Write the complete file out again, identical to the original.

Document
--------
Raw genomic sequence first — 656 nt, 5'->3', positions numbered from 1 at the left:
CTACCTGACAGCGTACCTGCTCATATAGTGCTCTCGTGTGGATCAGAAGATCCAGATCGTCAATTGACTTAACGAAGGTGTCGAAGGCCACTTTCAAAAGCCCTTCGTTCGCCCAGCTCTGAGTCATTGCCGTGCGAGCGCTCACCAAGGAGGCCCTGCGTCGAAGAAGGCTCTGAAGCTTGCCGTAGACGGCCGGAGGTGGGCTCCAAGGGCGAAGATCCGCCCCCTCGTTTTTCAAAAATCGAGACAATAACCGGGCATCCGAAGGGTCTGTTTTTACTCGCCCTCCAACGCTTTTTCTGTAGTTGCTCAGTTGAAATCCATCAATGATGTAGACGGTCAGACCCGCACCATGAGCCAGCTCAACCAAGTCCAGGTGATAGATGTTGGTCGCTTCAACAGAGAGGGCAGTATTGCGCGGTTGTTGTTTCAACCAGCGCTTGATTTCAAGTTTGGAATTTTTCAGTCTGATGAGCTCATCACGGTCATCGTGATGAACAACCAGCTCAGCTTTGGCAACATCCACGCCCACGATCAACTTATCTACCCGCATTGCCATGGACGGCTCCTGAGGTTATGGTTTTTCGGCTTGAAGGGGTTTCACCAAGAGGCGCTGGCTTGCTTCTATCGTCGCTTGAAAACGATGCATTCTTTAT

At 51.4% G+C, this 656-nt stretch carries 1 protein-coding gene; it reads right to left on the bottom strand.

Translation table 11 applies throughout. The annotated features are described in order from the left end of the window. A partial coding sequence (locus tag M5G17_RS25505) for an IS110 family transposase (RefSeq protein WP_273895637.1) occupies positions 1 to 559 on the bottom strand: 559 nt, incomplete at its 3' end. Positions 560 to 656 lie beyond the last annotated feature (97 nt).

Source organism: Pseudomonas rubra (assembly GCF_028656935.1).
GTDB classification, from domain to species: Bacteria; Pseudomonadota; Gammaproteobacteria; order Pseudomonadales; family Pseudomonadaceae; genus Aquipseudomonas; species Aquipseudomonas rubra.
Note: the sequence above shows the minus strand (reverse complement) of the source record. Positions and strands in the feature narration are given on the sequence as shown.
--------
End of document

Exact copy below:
Raw genomic sequence first — 656 nt, 5'->3', positions numbered from 1 at the left:
CTACCTGACAGCGTACCTGCTCATATAGTGCTCTCGTGTGGATCAGAAGATCCAGATCGTCAATTGACTTAACGAAGGTGTCGAAGGCCACTTTCAAAAGCCCTTCGTTCGCCCAGCTCTGAGTCATTGCCGTGCGAGCGCTCACCAAGGAGGCCCTGCGTCGAAGAAGGCTCTGAAGCTTGCCGTAGACGGCCGGAGGTGGGCTCCAAGGGCGAAGATCCGCCCCCTCGTTTTTCAAAAATCGAGACAATAACCGGGCATCCGAAGGGTCTGTTTTTACTCGCCCTCCAACGCTTTTTCTGTAGTTGCTCAGTTGAAATCCATCAATGATGTAGACGGTCAGACCCGCACCATGAGCCAGCTCAACCAAGTCCAGGTGATAGATGTTGGTCGCTTCAACAGAGAGGGCAGTATTGCGCGGTTGTTGTTTCAACCAGCGCTTGATTTCAAGTTTGGAATTTTTCAGTCTGATGAGCTCATCACGGTCATCGTGATGAACAACCAGCTCAGCTTTGGCAACATCCACGCCCACGATCAACTTATCTACCCGCATTGCCATGGACGGCTCCTGAGGTTATGGTTTTTCGGCTTGAAGGGGTTTCACCAAGAGGCGCTGGCTTGCTTCTATCGTCGCTTGAAAACGATGCATTCTTTAT

At 51.4% G+C, this 656-nt stretch carries 1 protein-coding gene; it reads right to left on the bottom strand.

Translation table 11 applies throughout. The annotated features are described in order from the left end of the window. A partial coding sequence (locus tag M5G17_RS25505) for an IS110 family transposase (RefSeq protein WP_273895637.1) occupies positions 1 to 559 on the bottom strand: 559 nt, incomplete at its 3' end. Positions 560 to 656 lie beyond the last annotated feature (97 nt).

Source organism: Pseudomonas rubra (assembly GCF_028656935.1).
GTDB classification, from domain to species: Bacteria; Pseudomonadota; Gammaproteobacteria; order Pseudomonadales; family Pseudomonadaceae; genus Aquipseudomonas; species Aquipseudomonas rubra.
Note: the sequence above shows the minus strand (reverse complement) of the source record. Positions and strands in the feature narration are given on the sequence as shown.